Located in North America, the United States is the 3rd largest nation in the world.
The United States (US) comprise 50 states and 1 federal district. This includes Hawaii and Alaska, although they do not share geographical borders with the country.
The US does border separate nations Cuba, Canada and Mexico.
The US population is approximately 335 million (2020), which makes up just under 5% of the global population. High levels of immigration mean that it continues to grow, with a projected 417 million by 2060.
The nation has a density of 34 people per square kilometre and the most populated states are California, Texas and New York City.
Due to its history, the US has a very diverse and multicultural population.
The US has the world’s largest economy.
The US is forecasted to remain at the top of the global economy and one of the world’s most powerful countries.
However, its main rival, China, is expected to surpass the US to become the world’s largest economy by 2032.
The US benefits from its trade relationships with many countries. Its main ties remain with Europe and Asia.
The United States is the world’s second-largest trading nation and is among the top three global importers and exporters.
In 2020, America’s import value is at 2.809 trillion and export value at 2.127 trillion.
Note that the recent US-China trade war continues to impact national and global trade relations.
US top imports are machinery (including computers), electrical machinery, vehicles, mineral fuels (including oil) and pharmaceuticals.
Pharmaceuticals had the fastest-growing increase in value among the top 10 import categories.
Six of the top 10 US imports also represent its top exports.
Top exports include machinery (including computers), mineral fuels including oil, electrical equipment, aircraft and spacecraft, and automotive vehicles.
As a key player in the international trade landscape, the US has free trade agreements with 20 countries
Another agreement exists between Australia and America, by which US companies with Australian subsidiaries can trade with these countries with reduced or no tariffs (in specified industries).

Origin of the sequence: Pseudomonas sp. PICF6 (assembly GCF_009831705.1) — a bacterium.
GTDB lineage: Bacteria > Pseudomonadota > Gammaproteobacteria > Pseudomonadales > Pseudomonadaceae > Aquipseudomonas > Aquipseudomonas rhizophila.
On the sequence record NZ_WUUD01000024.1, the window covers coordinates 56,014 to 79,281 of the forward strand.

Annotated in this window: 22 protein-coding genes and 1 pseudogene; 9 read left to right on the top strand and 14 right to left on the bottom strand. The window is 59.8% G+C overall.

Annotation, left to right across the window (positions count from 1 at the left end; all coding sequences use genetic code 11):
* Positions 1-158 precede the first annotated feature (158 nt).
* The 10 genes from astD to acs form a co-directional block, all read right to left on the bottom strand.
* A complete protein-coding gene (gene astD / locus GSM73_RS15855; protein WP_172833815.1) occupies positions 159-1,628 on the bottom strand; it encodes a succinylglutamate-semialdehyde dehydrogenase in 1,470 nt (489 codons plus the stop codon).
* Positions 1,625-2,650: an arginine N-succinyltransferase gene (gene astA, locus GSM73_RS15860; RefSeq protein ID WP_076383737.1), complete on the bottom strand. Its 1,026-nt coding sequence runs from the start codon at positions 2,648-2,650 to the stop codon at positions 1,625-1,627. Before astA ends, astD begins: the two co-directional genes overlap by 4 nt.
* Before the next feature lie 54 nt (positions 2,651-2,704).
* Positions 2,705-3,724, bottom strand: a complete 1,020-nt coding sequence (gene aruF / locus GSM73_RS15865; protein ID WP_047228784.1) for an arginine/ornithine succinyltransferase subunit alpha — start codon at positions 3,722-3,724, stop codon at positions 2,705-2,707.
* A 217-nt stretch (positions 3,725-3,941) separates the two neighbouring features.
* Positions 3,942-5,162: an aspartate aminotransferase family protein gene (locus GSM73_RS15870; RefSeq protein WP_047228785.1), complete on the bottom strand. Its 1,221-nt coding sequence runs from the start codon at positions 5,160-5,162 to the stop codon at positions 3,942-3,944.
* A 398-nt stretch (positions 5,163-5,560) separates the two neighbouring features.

Expanding to the US? Here is a breakdown of the key things to keep in mind.
Boasting the largest economy in the world, the US provides a very strategic and opportune environment to set up your business.
You don’t have to be a US citizen or to be a US resident or to have a green card to start an LLC or a corporation in America.
The first thing, as for every country, is to choose the right business setup for you. Then, you need to choose a state to register your company. Depending on your needs, some states might be more appropriate or convenient.
You must then complete the certificate of incorporation and get your Employer Identification Number. This number is necessary not just to hire workers, but to open a bank account, pay taxes, or often to get a business licence. It is free and you can apply directly with the IRS.
To simplify setup and ensure you are getting the right solutions for your business, consulting a local partner is very beneficial.
In the US, payroll tax is state-based. Every company must register for payroll tax in its state of formation.
There is no federal government standard regarding how frequently employees should get paid. Each state can implement its own law.
However, payroll regulations in the US do apply at both the state and federal level requiring employers to withhold income tax from wages.
Some of the taxes under payroll come under FICA taxes (Federal Insurance Contributions Act). These are taxes levied on both employers and employees and include Social Security and healthcare contributions.
The Fair Labor Standards Act (FLSA) provides guidelines to employers about employment and compensation. From one state to another, laws may vary.
The unemployment rate is at roughly 3.6% in 2019, forecasted to reach 3.8% by 2021.
Many employees work part-time and job opportunities have increased only in lower-paying retail and food service industries. The minimum wage is US$7.25 (2019).
Historically, the American population and society has always been shaped by immigration.
US work visas are broken into two main categories:
Popular work-related visa options include the E2, E1, L1, and H1B. For businesses wishing to set up in the US, this can be done at a low cost under the L1 intracompany transfer visa or E2 Treaty Investor Visa or E1 Treaty Trader visa scheme. Permanent residency comes at a higher cost.
Income tax is charged at both federal and state levels. At the federal level, rates range from 10% to 37% depending on earnings. At the state level, income tax is charged on employee earnings at rates set by individual state legislatures.